Most Heads of State have equivalent functions, although the name may differ. The term 'Protocol' is often used.
The various tasks include receiving and seating the guests at dinners and other events, welcoming ceremonies and introductions.
Members of staff who are attached to the Office of Ceremonies include: the Grand Master of Ceremonies, the Master of Ceremonies, the Deputy Master of Ceremonies, four Lords in Waiting and eight Chamberlains. None of them serve on a full-time basis, but are instead called in as required.
The professional backgrounds of the Master of Ceremonies, Deputy Master of Ceremonies, Lords in Waiting and Chamberlains vary, from culture, research and business, to defence and other state positions. They should together have a significant knowledge of people, which comes in very useful when taking care of guests.
Following this the eight Lords in Waiting form a guard of honour, preceded by the Marshal of the Realm and First Marshal of the Court, who lead the couple in procession to the guest apartments in the Royal Palace.
A specially appointed Lord in Waiting is responsible for ensuring that the visiting Head of State is kept informed of all the details in the programme.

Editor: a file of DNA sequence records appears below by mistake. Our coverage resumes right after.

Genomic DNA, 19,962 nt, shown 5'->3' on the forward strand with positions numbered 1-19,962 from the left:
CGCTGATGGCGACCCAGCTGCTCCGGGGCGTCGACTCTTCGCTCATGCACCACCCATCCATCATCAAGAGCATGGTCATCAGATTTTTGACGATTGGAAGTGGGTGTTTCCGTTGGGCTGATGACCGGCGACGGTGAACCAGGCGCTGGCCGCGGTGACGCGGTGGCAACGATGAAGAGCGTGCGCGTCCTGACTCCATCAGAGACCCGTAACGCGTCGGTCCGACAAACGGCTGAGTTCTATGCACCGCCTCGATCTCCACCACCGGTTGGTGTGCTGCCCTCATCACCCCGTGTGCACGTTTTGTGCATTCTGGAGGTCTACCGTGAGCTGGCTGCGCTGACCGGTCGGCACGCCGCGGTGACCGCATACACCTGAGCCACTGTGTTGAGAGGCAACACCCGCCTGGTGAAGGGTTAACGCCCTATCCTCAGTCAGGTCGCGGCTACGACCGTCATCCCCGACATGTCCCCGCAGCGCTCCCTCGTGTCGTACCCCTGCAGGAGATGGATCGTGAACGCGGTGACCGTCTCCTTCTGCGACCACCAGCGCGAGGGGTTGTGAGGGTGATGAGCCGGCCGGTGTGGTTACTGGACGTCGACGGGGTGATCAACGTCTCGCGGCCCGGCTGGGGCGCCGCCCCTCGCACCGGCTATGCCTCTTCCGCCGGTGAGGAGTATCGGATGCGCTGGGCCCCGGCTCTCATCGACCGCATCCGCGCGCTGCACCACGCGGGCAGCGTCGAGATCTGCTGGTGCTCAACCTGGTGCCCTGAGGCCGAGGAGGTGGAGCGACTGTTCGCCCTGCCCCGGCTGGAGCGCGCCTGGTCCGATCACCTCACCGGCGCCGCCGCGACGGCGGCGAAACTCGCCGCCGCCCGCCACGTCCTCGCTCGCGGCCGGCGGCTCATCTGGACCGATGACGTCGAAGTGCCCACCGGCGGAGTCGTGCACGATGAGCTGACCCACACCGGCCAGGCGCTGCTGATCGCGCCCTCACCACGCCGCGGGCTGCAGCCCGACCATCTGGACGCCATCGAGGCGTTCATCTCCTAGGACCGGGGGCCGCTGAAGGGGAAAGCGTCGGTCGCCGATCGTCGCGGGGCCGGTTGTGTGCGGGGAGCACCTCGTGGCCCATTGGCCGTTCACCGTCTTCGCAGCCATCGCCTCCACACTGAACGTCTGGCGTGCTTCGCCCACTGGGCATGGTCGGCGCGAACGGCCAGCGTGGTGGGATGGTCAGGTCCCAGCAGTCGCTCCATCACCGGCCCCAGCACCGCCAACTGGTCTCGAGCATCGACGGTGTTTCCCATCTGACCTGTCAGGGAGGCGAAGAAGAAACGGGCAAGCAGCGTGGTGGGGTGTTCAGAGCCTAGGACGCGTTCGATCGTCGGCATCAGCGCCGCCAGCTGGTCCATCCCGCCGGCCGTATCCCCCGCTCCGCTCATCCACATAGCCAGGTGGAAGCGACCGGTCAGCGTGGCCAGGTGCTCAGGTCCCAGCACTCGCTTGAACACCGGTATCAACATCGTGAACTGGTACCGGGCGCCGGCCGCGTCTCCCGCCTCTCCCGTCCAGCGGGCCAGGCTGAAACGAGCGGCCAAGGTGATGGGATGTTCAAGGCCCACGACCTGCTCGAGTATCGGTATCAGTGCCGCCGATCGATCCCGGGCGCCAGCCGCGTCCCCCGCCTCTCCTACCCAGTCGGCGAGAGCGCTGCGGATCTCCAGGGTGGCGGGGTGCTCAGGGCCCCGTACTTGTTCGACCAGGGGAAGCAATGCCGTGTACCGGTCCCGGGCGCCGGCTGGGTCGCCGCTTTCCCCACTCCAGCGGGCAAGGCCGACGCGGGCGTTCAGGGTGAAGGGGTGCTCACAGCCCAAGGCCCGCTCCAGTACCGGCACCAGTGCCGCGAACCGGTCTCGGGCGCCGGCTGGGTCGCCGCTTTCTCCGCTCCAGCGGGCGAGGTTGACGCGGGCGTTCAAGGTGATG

In the next room, the Master of Ceremonies or Deputy Master of Ceremonies receives the ambassador, and in the room after that the First Marshal of the Court, Chief of Staff and Grand Master of Ceremonies take over before the ambassador is led to the King's audience chamber for private discussions.
The staff of the Office of Ceremonies wear court uniforms during state visits and formal audiences. The design of these court uniforms originates from the first half of the 19th century.
The three Masters of Ceremonies also carry their ceremonial staffs. These are knocked against the floor to call people to attention at various points in the ceremony.
The uniform of the Chamberlains features a golden key on the back, which is a reminder of the days when the Chamberlains used to have access to The King's chamber.